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Dr. Walker’s primary research interests lie in electric propulsion, plasma physics, and hypersonic aerodynamics/plasma interaction. He has extensive design and testing experience with Hall thrusters and ion engines. Dr. Walker performed seminal work in Hall thruster clustering and vacuum chamber facility effects. His current research activities involve both theoretical and experimental work in advanced spacecraft propulsion systems, diagnostics, plasma physics, helicon plasma sources, magnetoplasmadynamic thrusters, and pulsed inductive thrusters.


Current Domestic Projects:


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High-Fidelity Coupling of Predictive Plasma-Wall Models


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Very-short Antennas via Ionized Plasmas for Efficient Radiation (VAIPER)


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Magnetohydrodynamic Power Generation for Upper-Stage Rockets


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Hi-speed Plasma Science (HiPS) to Enable Advanced Radiation Devices


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Proprietary


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Solar Array Exposure to an Arcjet Plume




Past research projects:

  • Development of Negative Ion Thruster
    Supported by NASA MSFC
    GT HPEPL is currently developing an ion thruster that uses electronegative gas as a propellant. Unlike most ion thrusters, electronegative thrusters produce both positive and negative ions and accelerate both species to generate thrust. This also enables the plasma to remain quasineutral, eliminating the need for neutralizing devices like cathodes at the thruster exit. This new thruster will be built with a grant from the Marshall Space Flight Center. It will be called the MINT for Marshall’s Ion-ioN Thruster.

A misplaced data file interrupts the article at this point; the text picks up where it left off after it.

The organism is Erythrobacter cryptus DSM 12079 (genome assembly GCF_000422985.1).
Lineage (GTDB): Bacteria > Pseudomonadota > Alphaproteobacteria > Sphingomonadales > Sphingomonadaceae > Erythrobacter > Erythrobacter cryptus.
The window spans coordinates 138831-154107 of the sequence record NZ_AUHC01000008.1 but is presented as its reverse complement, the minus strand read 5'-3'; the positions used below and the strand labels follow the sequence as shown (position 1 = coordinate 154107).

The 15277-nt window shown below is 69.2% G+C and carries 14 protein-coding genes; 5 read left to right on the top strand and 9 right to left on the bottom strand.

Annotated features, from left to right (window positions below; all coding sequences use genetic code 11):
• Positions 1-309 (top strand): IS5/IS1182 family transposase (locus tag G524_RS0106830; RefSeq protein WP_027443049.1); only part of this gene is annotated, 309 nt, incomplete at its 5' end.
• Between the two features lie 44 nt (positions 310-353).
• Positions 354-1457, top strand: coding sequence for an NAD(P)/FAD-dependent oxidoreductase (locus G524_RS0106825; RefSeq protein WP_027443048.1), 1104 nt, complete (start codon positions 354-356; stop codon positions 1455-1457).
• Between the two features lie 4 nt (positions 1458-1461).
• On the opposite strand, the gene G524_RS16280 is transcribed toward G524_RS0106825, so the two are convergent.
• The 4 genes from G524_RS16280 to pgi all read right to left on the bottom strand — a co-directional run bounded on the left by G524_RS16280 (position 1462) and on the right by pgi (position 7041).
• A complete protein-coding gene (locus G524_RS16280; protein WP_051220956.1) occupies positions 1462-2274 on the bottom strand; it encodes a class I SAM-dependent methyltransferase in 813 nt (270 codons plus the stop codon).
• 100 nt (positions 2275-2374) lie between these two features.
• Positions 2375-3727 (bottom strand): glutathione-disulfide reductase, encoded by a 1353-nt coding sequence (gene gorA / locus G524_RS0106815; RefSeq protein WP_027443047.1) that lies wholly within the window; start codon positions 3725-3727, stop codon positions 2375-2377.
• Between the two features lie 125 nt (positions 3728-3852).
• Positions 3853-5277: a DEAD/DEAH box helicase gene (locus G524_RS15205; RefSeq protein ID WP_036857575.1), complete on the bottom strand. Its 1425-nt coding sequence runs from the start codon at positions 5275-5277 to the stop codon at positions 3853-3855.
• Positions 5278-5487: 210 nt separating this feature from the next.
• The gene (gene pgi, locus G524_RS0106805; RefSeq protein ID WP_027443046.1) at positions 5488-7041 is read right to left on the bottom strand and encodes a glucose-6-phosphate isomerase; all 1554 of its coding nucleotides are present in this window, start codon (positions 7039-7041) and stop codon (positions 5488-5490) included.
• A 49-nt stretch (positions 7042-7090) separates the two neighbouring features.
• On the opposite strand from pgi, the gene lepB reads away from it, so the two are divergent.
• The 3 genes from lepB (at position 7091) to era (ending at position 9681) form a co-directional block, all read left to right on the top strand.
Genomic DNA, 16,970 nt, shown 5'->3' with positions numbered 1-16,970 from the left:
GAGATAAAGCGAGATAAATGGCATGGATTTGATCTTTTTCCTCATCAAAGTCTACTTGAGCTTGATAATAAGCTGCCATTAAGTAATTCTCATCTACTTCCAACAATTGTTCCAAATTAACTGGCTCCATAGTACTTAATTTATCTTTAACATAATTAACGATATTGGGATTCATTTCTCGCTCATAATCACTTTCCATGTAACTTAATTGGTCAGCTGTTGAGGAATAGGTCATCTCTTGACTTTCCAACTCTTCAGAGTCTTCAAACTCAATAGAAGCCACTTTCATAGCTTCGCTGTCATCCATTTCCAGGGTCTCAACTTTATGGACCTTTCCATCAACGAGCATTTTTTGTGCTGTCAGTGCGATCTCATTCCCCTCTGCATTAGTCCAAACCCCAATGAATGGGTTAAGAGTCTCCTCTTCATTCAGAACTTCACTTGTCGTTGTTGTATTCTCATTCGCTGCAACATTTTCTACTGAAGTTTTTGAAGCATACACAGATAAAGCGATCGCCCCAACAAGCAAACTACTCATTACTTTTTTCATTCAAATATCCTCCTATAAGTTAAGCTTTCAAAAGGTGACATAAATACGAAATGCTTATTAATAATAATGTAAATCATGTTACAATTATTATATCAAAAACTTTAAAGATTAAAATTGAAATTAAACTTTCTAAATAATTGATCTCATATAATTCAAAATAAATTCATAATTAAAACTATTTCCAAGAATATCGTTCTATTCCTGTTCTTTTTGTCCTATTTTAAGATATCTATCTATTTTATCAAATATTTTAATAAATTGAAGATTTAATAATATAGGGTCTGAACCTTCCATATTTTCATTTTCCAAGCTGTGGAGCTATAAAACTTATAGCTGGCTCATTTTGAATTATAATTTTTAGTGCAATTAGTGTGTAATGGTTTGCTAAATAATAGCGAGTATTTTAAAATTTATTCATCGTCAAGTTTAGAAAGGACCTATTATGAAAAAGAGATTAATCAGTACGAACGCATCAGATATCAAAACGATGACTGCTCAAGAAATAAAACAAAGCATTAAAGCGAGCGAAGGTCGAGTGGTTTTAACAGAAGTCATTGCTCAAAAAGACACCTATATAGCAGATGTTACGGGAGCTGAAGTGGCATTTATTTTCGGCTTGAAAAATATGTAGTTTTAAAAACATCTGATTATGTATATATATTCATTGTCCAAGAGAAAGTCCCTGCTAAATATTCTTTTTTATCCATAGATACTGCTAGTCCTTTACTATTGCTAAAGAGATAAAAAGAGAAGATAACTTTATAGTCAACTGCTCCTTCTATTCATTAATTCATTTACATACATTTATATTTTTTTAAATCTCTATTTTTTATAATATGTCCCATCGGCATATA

• Comprehensive Study of Plasma-Wall Interaction
    Supported by AFOSR – Visit Website
    GT HPEPL is working in collaboration with researchers from Georgia Tech, Georgia Tech Research Institute, University of Alabama and George Washington University to investigate the interaction between confined plasma and wall from both a plasma physics and a materials science point of view.

  • Molecular Dynamics of Boron Nitride – Xenon Plasma Interface
    Supported by AFOSR – Visit Website
    In collaboration with Dr. Julian Rimoli
    The focus of this effort is in understanding the physics behind Hall Thruster discharge channel wall erosion, including microstructural effects which may seed larger scale erosion variations.

  • Helicon Plasma Source
    Supported by MOOG and AFOSR
    This research focuses on the physics and behavior of RF plasma sources in the HF range. The work also examines the potential of helicon devices as electrode-less thrusters that use plasma double layers to accelerate ions; work to date has included thrust measurements and plume evaluation.


Laboratory Affiliations:

Electric Rocket Propulsion Society

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Air Force Research Laboratory

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Georgia Tech Center for Space Systems

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